In which we are reminded to answer questions with questions and to delay quoting a price until we know what we’re being asked to quote.
Archive for May, 2010
In which we discuss (at some length) the importance of resonating with your prospects pain points when you’re approaching to begin conversation.
In which we consider the possibility that we may need to sell transactionally to start consultative relationships.
Within the last few weeks, several of our clients have said, almost literally, “I’m too busy to manage.” As in, “I’m too busy to manage my business,” or “I’m too busy to coach my sales people,” or “I’m too busy to do my job.” These are normally rational people with many years of management experience.
In small businesses and large, leaders and sales people are working long hours – 60, 70, 75 hours – week after week for months. “The last time I had a vacation was 15 months ago,” said one Executive Vice President, recently. “I don’t like working like this, I don’t want to work like this, and it’s what I need to do now.”
Fearing the potential loss of their businesses or their positions, they work, digging deeper into detail to ensure that “all is well” and that nothing will surprise them or their bosses who grow increasingly demanding as they face the same pressures.
Orrin Klapp, author or “Overload and Boredom: Essays on the Quality of Life in an Information Society,” wrote:
“Events burst upon us with staggering rapidity….We get a few minutes to ponder one question before the next comes in. Do these provisional decisions coalesce into well-grounded positions…? Or is it more likely that large questions remain unsettled, and we go on to new ones, dissatisfied… no wiser than before?”
“Too busy to manage” and “staggering rapidity” influence their buying decisions. In financial terms, they want payback faster and with more certainty. Further, they want “snap on” solutions – something that they can buy, that someone else can install, and that doesn’t require more work from them or (perhaps) the people in their organizations.
In short, we sense that the buying process has shifted to an advanced game of “Whack A Mole” in which decision makers will buy “transactional” products that fix specific problems, then move on to the next set of burning issues and buy targeted products to address them.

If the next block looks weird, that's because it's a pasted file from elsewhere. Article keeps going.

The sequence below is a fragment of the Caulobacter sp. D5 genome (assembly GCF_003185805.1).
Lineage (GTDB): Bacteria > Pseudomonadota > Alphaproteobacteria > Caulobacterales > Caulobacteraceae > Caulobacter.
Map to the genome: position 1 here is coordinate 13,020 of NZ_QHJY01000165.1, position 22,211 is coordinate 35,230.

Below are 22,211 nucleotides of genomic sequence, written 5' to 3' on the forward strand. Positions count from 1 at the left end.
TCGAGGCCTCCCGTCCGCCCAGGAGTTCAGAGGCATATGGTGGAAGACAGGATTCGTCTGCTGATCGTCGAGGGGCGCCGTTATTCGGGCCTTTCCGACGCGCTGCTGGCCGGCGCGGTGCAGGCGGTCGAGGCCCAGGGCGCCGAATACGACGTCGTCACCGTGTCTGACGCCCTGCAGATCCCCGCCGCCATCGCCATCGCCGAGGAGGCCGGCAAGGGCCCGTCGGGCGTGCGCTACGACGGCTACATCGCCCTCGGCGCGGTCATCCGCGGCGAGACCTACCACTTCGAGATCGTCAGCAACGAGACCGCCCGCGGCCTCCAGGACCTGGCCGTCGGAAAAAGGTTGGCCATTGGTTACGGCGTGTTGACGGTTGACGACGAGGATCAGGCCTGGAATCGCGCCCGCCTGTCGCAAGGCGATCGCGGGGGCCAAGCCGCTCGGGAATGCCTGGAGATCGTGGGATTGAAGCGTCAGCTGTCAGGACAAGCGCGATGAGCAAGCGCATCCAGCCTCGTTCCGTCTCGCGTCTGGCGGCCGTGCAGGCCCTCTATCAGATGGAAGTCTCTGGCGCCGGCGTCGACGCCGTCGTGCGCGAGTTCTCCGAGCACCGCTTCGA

With tip of the hat to Thomas Edison, who said, “Opportunity is missed by most people because it shows up in overalls and looks like work” solutions that require our clients to work, to invest time to coach, change job descriptions, refine strategies, change company procedures, etc. may be at a disadvantage relative to “Whack-a-Mole” products.
In the accelerated, pressured, fear-driven world in which we now operate, we may need to:
1. Identify much more clearly the specific challenges (moles) that our prospects and clients want to whack.
2. Craft our approaches (language, sales process steps) to target those specific challenges.
3. Shift from “consultative” approaches to “simple transaction products” to begin relationships.
4. Emphasize the low risk and rapid, significant return of our proposed products.
We still need to do our sales basics – get referred to prospective clients, complete our due diligence, understand our clients and prospects, and propose helpful solutions. However: If we have a choice between offering a first idea that is “deep” and involves many people and many steps or a first idea that is an easy and quick implementation, by all means let’s go with “easy and quick” lest we be outmaneuvered by competitors who offer easy and quick even though OUR deeper solution may be exactly what the clients needs and should purchase.
In which we are reminded to clear time-wasters from our client lists and project lists in order to create capacity to grow.